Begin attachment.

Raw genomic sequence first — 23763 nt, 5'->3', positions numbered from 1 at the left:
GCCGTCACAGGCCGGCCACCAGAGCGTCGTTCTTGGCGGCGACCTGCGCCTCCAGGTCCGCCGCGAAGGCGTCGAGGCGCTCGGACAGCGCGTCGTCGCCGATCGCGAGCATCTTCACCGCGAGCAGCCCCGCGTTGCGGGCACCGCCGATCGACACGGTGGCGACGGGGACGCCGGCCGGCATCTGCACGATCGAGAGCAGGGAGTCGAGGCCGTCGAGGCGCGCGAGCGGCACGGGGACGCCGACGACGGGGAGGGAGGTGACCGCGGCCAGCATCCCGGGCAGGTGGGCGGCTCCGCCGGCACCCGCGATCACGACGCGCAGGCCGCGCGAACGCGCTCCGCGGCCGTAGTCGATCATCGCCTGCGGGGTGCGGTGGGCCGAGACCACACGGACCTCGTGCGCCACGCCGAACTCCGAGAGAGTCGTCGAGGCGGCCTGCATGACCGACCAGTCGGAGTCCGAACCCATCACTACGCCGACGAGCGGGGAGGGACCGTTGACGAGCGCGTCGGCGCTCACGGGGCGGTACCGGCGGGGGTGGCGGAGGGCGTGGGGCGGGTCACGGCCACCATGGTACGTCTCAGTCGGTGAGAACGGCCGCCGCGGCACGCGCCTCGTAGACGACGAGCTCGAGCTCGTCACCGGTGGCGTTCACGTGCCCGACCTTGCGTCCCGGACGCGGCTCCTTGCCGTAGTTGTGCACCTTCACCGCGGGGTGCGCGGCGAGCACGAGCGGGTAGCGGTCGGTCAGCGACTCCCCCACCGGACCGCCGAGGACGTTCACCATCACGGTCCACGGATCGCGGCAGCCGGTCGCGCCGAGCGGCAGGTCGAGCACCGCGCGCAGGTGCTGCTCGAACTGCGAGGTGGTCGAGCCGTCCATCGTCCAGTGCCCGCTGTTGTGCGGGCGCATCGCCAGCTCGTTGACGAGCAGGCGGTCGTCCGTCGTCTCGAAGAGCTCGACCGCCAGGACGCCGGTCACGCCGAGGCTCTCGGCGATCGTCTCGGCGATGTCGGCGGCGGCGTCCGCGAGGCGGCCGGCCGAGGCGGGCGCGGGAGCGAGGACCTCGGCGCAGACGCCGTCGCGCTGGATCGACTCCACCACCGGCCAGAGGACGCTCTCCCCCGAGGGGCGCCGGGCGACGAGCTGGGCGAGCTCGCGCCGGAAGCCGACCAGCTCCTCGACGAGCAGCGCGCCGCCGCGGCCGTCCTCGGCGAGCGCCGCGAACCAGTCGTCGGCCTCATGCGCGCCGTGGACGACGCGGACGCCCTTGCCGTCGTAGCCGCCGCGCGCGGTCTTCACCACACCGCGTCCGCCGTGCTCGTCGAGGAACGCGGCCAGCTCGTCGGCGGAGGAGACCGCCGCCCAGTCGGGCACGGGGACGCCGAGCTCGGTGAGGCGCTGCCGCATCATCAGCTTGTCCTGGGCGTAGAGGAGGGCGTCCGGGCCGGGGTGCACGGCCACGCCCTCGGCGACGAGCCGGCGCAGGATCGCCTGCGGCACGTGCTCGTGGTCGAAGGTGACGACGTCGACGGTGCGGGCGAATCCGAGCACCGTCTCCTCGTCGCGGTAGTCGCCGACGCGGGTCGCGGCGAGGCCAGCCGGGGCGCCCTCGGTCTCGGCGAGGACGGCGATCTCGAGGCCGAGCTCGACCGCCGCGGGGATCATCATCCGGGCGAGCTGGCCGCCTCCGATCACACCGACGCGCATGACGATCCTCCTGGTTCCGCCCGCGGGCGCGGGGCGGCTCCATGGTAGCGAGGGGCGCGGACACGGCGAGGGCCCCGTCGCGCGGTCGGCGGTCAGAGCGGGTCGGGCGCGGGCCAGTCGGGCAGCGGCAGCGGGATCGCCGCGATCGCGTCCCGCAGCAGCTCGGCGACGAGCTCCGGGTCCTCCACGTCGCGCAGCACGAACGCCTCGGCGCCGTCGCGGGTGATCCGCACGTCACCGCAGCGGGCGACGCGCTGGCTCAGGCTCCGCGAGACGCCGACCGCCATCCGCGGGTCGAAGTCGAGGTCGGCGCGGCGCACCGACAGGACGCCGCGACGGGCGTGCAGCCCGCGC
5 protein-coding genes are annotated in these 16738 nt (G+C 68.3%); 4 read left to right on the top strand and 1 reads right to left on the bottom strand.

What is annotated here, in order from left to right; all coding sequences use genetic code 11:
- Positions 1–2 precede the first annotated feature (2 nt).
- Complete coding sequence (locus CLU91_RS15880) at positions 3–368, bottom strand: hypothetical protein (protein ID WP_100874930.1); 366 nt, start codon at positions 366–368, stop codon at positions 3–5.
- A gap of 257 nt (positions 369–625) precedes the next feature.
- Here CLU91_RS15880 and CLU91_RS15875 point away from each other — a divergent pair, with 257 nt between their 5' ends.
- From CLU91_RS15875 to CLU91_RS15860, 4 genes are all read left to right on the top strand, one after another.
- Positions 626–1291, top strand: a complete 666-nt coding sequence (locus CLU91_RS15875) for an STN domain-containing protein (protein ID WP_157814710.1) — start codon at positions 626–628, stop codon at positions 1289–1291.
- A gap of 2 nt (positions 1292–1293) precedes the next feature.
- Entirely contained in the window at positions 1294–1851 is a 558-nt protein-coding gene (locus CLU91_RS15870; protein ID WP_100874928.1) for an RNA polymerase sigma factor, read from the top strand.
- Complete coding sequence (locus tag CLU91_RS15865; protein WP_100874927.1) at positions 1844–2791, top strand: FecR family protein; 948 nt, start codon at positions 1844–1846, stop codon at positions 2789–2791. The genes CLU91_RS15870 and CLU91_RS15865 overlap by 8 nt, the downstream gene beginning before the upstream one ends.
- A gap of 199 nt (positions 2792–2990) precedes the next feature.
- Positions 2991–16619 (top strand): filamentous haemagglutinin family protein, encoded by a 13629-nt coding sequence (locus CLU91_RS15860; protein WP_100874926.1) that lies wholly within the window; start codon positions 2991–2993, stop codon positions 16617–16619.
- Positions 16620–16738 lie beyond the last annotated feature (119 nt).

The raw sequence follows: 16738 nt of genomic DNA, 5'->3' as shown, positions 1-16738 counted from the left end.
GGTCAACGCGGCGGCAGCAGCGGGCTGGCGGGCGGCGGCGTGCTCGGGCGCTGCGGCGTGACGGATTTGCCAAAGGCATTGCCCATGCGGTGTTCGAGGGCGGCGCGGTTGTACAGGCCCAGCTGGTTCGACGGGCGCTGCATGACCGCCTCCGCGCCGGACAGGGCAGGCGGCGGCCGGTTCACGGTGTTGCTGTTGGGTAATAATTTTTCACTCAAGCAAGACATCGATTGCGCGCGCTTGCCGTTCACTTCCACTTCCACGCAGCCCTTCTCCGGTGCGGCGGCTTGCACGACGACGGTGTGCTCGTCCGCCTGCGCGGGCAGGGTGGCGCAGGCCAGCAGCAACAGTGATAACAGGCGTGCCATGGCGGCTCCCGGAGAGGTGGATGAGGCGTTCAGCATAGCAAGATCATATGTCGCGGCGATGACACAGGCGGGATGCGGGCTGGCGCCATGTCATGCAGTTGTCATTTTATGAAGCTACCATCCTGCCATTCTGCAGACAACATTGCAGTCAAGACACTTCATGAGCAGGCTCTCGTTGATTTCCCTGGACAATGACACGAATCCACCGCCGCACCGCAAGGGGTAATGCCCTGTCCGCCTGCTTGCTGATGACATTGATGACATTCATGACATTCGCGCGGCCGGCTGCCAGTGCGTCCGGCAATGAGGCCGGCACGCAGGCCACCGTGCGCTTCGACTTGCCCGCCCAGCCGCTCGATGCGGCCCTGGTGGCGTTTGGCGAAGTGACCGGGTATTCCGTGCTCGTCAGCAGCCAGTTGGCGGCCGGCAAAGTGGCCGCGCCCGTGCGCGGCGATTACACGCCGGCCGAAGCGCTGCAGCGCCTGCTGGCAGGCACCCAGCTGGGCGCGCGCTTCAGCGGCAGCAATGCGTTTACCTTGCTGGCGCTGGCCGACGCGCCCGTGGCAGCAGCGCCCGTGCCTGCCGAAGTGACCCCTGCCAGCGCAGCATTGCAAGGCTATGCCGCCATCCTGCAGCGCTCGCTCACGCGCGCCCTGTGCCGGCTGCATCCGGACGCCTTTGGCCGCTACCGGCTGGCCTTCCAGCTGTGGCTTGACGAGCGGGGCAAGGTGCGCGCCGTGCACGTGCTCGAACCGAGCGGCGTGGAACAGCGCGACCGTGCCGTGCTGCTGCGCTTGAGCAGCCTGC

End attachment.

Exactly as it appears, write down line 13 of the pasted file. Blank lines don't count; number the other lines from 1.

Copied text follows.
- Complete coding sequence (locus tag CLU91_RS15865; protein WP_100874927.1) at positions 1844–2791, top strand: FecR family protein; 948 nt, start codon at positions 1844–1846, stop codon at positions 2789–2791. The genes CLU91_RS15870 and CLU91_RS15865 overlap by 8 nt, the downstream gene beginning before the upstream one ends.